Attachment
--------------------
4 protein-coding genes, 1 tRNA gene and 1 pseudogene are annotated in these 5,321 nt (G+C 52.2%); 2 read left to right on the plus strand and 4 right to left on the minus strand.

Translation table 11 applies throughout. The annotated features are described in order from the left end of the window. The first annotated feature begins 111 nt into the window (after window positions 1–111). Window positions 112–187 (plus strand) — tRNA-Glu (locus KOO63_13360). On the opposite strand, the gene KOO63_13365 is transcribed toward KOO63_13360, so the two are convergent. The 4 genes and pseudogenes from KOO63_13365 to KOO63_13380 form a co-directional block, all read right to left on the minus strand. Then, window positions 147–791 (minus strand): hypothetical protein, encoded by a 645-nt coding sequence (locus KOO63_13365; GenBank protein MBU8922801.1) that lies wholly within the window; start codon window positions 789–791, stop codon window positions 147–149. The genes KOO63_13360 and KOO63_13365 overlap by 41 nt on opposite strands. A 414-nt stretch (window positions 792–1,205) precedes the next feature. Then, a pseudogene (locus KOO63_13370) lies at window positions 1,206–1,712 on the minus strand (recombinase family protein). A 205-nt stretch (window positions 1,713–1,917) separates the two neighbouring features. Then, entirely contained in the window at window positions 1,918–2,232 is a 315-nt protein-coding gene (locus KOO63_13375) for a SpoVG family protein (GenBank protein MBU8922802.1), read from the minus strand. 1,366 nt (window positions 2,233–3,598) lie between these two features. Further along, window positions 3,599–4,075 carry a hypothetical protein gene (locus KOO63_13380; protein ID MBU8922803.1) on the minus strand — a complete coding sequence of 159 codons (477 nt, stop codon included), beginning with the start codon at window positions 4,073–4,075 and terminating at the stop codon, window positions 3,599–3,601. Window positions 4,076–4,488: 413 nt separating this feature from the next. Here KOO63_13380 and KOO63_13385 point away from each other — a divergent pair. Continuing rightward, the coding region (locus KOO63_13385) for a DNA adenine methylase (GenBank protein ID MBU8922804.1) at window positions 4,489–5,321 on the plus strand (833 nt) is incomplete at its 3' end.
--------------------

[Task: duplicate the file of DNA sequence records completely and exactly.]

4 protein-coding genes, 1 tRNA gene and 1 pseudogene are annotated in these 5,321 nt (G+C 52.2%); 2 read left to right on the plus strand and 4 right to left on the minus strand.

Translation table 11 applies throughout. The annotated features are described in order from the left end of the window. The first annotated feature begins 111 nt into the window (after window positions 1–111). Window positions 112–187 (plus strand) — tRNA-Glu (locus KOO63_13360). On the opposite strand, the gene KOO63_13365 is transcribed toward KOO63_13360, so the two are convergent. The 4 genes and pseudogenes from KOO63_13365 to KOO63_13380 form a co-directional block, all read right to left on the minus strand. Then, window positions 147–791 (minus strand): hypothetical protein, encoded by a 645-nt coding sequence (locus KOO63_13365; GenBank protein MBU8922801.1) that lies wholly within the window; start codon window positions 789–791, stop codon window positions 147–149. The genes KOO63_13360 and KOO63_13365 overlap by 41 nt on opposite strands. A 414-nt stretch (window positions 792–1,205) precedes the next feature. Then, a pseudogene (locus KOO63_13370) lies at window positions 1,206–1,712 on the minus strand (recombinase family protein). A 205-nt stretch (window positions 1,713–1,917) separates the two neighbouring features. Then, entirely contained in the window at window positions 1,918–2,232 is a 315-nt protein-coding gene (locus KOO63_13375) for a SpoVG family protein (GenBank protein MBU8922802.1), read from the minus strand. 1,366 nt (window positions 2,233–3,598) lie between these two features. Further along, window positions 3,599–4,075 carry a hypothetical protein gene (locus KOO63_13380; protein ID MBU8922803.1) on the minus strand — a complete coding sequence of 159 codons (477 nt, stop codon included), beginning with the start codon at window positions 4,073–4,075 and terminating at the stop codon, window positions 3,599–3,601. Window positions 4,076–4,488: 413 nt separating this feature from the next. Here KOO63_13380 and KOO63_13385 point away from each other — a divergent pair. Continuing rightward, the coding region (locus KOO63_13385) for a DNA adenine methylase (GenBank protein ID MBU8922804.1) at window positions 4,489–5,321 on the plus strand (833 nt) is incomplete at its 3' end.